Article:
REUTERS/Marcus Constantino
View of a burning oil train owned by CSX Corp after it derailed in Mount Carbon, West Virginia, from across the Kanawha River on February 16, 2015.

Video: Raw Footage of Exploding Oil Train in West Virginia Shows Dangers of Rail Transport


Another train carrying extra-flammable crude from the Bakken oil fields has derailed, this one in West Virginia, and a day later it is still burning as a several-day cleanup commences.

The derailment of a 109-car train headed to an oil depot in Yorktown, Virginia, from North Dakota on February 16 is adding literal fuel to the fiery debate over the proliferation of rail transport of crude. A dozen of the cars exploded into flames, and at least one, if not two, fell into the Kanawha River near Mount Carbon, West Virginia, authorities said. The flames engulfed a home as well. Though no fatalities were reported, at least one person was treated for smoke inhalation, according to Reuters. Two nearby towns were evacuated and water supplies cut off while the amount of contamination in the river was evaluated.

The U.S. Department of Transportation Pipeline and Hazardous Materials Safety Administration cautioned a year ago that oil from the Bakken was more flammable than other types of crude.

RELATED: Feds Call Bakken Crude Volatile as Quinault Warn Against Oil Rail Transport

While oil-transport companies have said that older cars vulnerable to puncture were to blame, Reuters reported on February 17 that this train was composed of the newer, supposedly safer variety of car.

“West Virginia State Police First Sergeant Greg Duckworth, who was at the crash site, said that nine or 10 of the cars had exploded at intervals of about every half hour,” Reuters reported. “A similar sequence has occurred in a handful of other derailments over the past year and a half, with the fire from one tank heating up gases in the next nearest car, causing it to ignite.”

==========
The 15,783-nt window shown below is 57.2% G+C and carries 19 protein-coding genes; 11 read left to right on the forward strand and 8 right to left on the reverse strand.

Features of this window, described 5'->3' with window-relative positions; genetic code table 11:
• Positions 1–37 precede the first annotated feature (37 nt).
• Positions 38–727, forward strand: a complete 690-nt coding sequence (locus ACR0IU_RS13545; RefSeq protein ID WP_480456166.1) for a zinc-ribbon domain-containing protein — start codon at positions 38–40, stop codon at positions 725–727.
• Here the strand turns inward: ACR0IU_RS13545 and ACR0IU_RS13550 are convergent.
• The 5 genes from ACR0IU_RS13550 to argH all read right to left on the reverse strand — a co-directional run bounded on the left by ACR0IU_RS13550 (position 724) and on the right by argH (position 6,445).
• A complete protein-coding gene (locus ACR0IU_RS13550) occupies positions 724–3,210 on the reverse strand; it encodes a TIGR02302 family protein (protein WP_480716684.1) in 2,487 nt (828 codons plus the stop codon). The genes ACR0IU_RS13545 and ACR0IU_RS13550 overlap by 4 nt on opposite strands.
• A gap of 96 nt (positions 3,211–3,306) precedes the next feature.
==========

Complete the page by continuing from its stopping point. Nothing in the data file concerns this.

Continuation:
This occurred even as seven cars continued to burn in northern Ontario after a Valentine’s Day derailment of 29 out of 100 cars in a wooded area, Reuters reported. They were hauling crude from the Alberta oil sands, the news wire said.

Rail transport of oil has increased 400 percent in recent years, according to a report from ABC News. The Quinault Indian Nation has been outspoken in opposition to such transport, not just regarding terminals themselves—some of which are proposed in their territory—but also because of the overall damage that the continuing use of fossil fuels does to the environment they, and everyone, are charged with maintaining.

“Each area and each region has, I believe, a sacred trust and a sacred duty,” Quinault President Fawn Sharp told PBS in a report that aired on February 10. “When you are an elected official you need to make decisions that are based not only on the economics of a decision but the science, the culture, the history."

The video below provides graphic illustration of what can go wrong. 

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